Northwest Community College plans to slash budget by $1.4 million

Most affected will be the college's university credit courses and its Smithers campus

Northwest Community College has announced spending cuts of $1.4 million

Northwest Community College has announced spending cuts of $1.4 million, primarily affecting its university course credit program.

While no university credit programs will be cancelled outright, where and how courses will be taught is to change, said college communications director Sarah Zimmerman.

“With under-enrolled courses, we looked at timetables so that instead, for example, of being offered several times it will be offered once,” she said.

Smithers is to be affected the most as students there wishing to take university credit courses will now have to do so via teleconferencing or other electronic means.

And fewer course times means fewer instructors and others will be needed, Zimmerman said.

“We’ve been working with our unions offering early retirement and severance packages,” she added.

The more college employees take up retirement or severance packages the fewer actual job losses there will be, said Zimmerman.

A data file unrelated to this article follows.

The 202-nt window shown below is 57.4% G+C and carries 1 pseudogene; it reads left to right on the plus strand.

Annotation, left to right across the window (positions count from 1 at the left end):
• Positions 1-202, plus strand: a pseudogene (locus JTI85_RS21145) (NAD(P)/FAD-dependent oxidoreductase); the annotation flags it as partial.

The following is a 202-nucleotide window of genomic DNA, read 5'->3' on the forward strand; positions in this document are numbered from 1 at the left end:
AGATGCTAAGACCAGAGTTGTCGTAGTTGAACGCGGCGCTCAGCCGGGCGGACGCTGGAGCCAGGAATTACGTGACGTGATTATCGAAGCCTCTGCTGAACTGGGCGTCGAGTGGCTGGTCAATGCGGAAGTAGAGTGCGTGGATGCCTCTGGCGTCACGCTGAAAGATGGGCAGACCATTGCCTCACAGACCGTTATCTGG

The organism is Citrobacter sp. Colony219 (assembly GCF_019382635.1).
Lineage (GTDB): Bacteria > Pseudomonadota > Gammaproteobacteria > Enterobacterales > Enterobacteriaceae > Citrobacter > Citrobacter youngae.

Some instructors are also being told they’ll be teaching less.

Zimmerman said the college’s shortfall stems from receiving less money from the province and less tuition money because student enrolment has dropped.

“And as a college, we are obligated to submit a balanced budget,” she said.

One large financial loss comes from the province cutting a grant worth $494,000 to provide tuition-free adult basic education courses.

The college will now start charging the same level of tuition for adult basic education that it does for university level academic courses but students can also now apply to the province for financial assistance.

The level of assistance will depend on a student’s income.

“We don’t know what the impact of charging tuition will be or the uptake of financial aid,” said Zimmerman, adding that the college estimates the new fees will bring in $75,000.

Despite the spending cuts and a compressed academic program offering, Zimmerman said the college remains a viable educational institution.

“We continue to have robust programs. There is demand for what we offer – trades, fine arts, health and business programs,” she said.